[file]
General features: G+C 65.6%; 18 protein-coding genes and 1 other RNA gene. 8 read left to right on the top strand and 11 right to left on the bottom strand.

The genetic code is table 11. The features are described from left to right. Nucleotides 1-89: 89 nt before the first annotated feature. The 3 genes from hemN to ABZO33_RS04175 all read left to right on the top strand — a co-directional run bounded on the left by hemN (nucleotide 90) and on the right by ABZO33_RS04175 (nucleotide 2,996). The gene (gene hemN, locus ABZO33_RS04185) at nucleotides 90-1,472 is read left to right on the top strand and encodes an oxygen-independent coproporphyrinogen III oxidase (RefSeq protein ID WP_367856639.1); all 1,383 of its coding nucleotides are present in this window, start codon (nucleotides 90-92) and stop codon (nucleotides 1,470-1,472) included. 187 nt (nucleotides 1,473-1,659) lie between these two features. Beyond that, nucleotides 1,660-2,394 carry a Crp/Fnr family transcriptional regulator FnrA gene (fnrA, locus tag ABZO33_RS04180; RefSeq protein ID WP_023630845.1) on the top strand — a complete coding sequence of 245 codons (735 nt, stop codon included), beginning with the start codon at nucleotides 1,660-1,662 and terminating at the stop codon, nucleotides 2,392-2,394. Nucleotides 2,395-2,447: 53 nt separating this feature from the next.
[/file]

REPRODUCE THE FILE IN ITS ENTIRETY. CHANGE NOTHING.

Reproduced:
General features: G+C 65.6%; 18 protein-coding genes and 1 other RNA gene. 8 read left to right on the top strand and 11 right to left on the bottom strand.

The genetic code is table 11. The features are described from left to right. Nucleotides 1-89: 89 nt before the first annotated feature. The 3 genes from hemN to ABZO33_RS04175 all read left to right on the top strand — a co-directional run bounded on the left by hemN (nucleotide 90) and on the right by ABZO33_RS04175 (nucleotide 2,996). The gene (gene hemN, locus ABZO33_RS04185) at nucleotides 90-1,472 is read left to right on the top strand and encodes an oxygen-independent coproporphyrinogen III oxidase (RefSeq protein ID WP_367856639.1); all 1,383 of its coding nucleotides are present in this window, start codon (nucleotides 90-92) and stop codon (nucleotides 1,470-1,472) included. 187 nt (nucleotides 1,473-1,659) lie between these two features. Beyond that, nucleotides 1,660-2,394 carry a Crp/Fnr family transcriptional regulator FnrA gene (fnrA, locus tag ABZO33_RS04180; RefSeq protein ID WP_023630845.1) on the top strand — a complete coding sequence of 245 codons (735 nt, stop codon included), beginning with the start codon at nucleotides 1,660-1,662 and terminating at the stop codon, nucleotides 2,392-2,394. Nucleotides 2,395-2,447: 53 nt separating this feature from the next.